Not So Fast: ABA Recommends Delay of UBIT “Silo Rule” Until IRS Issues Regulations

We’ve blogged quite a bit about changes affecting the exempt sector under the Tax Cuts and Jobs Act. One change in the realm of unrelated business income taxation has caused concern among practitioners, with the American Bar Association recommending a delay of the new rule until clarifying regulations are issued by the IRS.

To recap, longstanding law allowed exempt organizations to offset all gains and losses from all their unrelated trade or businesses in order to come up with an aggregate gain or loss from nonexempt activities. Under new Section 512(a)(6), only losses from the same unrelated trade or business can be used to offset gains. Thus, for exempt organizations that have more than one unrelated trade or business, each separate unrelated trade or business is considered a “silo” and must track its gains and losses separately from all other unrelated trades or businesses.

The American Bar Association Section of Taxation has weighed in on the implementation of the change in a comment letter to the Acting Commissioner of the IRS, noting several areas that it has asked for guidance in implementing the rule, some recommendations as to rules, and a request to delay implementation until guidance has been issued. The comments state that as a practical matter absent regulations, exempt organizations do not have enough guidance to know how to track income and expenses in order to comply with the new law. Below is a summary of areas highlighted as unclear:

  • Definition of “each such trade or business.” Does an exempt theater organization that operates three parking lots used by theater goers have a single unrelated trade or business or does it have three? The boundaries for what constitutes each trade or business need to be clarified with respect to substantially similar activities.
  • Application of the silo rule to items of income that are “deemed” UBTI such as debt-financed income or fringe benefits. Passive investment income also does not easily lend itself to categorization as a distinct line of business. Should an organization consider all deemed UBTI in a single silo or separate ones? What about passive investment income from partnerships—can that be aggregated or must it also be siloed? Or worse yet, will the exempt organization be asked to look through the K-1 issued by these partnerships to determine each line of business within the partnership?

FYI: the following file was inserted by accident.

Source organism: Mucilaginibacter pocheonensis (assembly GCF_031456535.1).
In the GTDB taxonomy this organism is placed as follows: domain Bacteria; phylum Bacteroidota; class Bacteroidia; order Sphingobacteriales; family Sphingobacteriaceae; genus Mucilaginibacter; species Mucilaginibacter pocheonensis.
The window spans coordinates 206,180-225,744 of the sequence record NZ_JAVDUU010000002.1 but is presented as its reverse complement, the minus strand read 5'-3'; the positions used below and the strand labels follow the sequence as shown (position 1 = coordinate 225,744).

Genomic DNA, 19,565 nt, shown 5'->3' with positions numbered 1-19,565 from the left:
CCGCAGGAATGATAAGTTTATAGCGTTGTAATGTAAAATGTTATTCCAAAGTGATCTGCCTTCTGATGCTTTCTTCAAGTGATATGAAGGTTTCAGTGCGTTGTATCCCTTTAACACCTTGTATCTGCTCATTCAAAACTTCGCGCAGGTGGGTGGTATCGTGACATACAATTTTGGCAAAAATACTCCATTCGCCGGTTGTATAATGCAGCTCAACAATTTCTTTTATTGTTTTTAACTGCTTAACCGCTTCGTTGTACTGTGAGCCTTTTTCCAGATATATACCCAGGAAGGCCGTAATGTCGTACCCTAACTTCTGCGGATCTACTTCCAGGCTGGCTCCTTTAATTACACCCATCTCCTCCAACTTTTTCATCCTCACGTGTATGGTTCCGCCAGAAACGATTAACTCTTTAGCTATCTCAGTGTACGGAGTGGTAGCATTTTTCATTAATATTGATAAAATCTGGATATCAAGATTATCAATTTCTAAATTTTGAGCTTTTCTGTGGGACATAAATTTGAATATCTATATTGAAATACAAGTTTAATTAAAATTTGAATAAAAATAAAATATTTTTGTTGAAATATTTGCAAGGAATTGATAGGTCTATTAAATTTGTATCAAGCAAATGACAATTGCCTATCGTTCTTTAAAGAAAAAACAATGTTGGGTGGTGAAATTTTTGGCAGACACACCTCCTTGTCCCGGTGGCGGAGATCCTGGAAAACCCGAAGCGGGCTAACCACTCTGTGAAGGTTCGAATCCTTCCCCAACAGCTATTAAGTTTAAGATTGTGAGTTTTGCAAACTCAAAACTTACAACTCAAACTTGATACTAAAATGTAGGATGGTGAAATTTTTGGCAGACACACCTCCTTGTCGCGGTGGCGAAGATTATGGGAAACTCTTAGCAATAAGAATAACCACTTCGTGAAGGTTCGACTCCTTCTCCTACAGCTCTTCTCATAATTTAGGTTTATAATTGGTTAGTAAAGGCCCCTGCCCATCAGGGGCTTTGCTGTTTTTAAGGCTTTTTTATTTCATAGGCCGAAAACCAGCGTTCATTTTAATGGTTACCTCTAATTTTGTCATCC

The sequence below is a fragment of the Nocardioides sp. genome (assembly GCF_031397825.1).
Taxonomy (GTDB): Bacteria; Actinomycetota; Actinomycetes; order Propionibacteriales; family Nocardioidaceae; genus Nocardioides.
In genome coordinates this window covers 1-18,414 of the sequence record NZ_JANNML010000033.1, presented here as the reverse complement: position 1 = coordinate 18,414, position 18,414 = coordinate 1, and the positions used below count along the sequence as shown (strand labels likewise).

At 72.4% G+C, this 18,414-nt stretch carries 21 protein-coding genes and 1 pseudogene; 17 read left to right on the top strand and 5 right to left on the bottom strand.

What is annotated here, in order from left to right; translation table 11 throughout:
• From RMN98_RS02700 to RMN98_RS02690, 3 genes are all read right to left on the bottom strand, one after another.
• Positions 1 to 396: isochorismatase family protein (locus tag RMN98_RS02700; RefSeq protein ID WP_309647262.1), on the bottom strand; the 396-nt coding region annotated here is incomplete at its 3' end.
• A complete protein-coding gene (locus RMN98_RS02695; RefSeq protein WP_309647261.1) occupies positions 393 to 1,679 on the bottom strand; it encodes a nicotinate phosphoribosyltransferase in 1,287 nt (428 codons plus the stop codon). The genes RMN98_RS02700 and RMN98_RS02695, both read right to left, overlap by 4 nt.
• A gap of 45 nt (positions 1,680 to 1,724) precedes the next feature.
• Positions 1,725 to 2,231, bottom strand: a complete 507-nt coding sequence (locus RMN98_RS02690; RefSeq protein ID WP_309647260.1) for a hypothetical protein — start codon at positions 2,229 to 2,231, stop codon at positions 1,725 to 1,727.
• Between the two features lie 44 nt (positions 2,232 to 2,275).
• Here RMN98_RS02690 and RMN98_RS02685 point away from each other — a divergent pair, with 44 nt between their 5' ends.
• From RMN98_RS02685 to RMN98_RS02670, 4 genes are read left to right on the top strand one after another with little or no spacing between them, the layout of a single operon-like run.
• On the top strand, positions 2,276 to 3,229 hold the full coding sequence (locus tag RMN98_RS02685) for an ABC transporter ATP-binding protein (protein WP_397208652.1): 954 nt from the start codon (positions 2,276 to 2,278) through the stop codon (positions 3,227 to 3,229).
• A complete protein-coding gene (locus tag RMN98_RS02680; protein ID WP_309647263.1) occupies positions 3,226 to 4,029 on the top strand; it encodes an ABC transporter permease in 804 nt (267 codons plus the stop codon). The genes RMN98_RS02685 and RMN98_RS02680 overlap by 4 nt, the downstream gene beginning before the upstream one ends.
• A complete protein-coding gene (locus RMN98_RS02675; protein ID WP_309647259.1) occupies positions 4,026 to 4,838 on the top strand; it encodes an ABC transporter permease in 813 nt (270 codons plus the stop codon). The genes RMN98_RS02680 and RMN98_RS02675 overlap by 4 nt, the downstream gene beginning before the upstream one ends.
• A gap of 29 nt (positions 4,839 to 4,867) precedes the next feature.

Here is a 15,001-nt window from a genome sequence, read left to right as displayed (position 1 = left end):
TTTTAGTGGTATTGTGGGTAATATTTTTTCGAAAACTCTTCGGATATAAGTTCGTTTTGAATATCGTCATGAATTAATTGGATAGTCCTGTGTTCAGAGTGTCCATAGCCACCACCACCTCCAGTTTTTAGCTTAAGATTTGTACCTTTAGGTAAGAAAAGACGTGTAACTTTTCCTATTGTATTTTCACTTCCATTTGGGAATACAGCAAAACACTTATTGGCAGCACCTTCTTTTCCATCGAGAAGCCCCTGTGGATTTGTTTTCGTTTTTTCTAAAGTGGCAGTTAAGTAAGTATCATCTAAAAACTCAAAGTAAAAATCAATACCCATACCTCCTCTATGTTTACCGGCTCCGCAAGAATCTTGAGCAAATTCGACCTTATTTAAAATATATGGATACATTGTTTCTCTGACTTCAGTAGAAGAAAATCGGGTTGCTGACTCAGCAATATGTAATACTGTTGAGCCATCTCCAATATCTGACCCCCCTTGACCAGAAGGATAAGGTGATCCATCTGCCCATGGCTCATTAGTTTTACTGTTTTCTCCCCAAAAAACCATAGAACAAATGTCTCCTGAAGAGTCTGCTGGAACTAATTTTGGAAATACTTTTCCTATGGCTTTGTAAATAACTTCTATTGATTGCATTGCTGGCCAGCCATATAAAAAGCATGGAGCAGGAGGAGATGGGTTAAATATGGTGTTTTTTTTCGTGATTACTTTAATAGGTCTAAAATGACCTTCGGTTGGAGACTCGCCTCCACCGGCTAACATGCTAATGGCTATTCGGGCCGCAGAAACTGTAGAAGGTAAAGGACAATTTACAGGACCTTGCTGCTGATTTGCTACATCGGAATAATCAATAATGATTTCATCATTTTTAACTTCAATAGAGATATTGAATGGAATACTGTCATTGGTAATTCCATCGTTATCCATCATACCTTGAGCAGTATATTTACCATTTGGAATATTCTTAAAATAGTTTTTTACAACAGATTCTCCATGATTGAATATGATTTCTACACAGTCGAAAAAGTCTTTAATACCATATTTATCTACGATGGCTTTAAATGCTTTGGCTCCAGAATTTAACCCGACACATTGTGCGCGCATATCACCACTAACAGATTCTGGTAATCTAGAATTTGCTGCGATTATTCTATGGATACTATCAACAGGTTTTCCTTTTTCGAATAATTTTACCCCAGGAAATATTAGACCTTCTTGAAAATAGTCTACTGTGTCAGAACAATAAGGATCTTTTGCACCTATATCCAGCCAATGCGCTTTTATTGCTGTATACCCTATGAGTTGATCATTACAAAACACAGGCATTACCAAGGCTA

• Establishment of a system of allocation of overhead expenses, and the software necessary to accommodate the rules in order to make quarterly tax payments. The absence of this guidance effectively penalizes small exempt organizations for failure to estimate their taxes accurately when they have nothing they can rely on is unfair and serves no legitimate purpose.

The ABA Section of Taxation not only recommends that regulations be issued as soon as possible in response to defining “each such trade or business” and delaying implementation of the new law until those regulations are issued, but also makes some specific recommendations with respect to what should be contained in the regulations including:

  • Deemed UBTI (taxable fringe benefits, unrelated debt-financed income, payments from controlled entities, S corporation stock) should not be subject to the silo rule and should continue to be available to offset UBTI from any active unrelated trades or businesses of exempt organizations.
  • Passive investment income should not be subject to the silo rule if the organization is not engaged in an active trade or business and has no control (defined as being a general partner or manager, or having more than 50% profits or capital interest) over the business.
  • Similar or identical activities (e.g. operating three parking lots) should constitute a single unrelated trade or business silo and the regulations should allow use of the North American Industry Classification System (NAICS) codes currently used on Form 990 and 990-T to provide categories for grouping of various trades and businesses.
  • Net operating loss ordering should follow the usual rules of Section 172, with the oldest NOLs being applied to income first.

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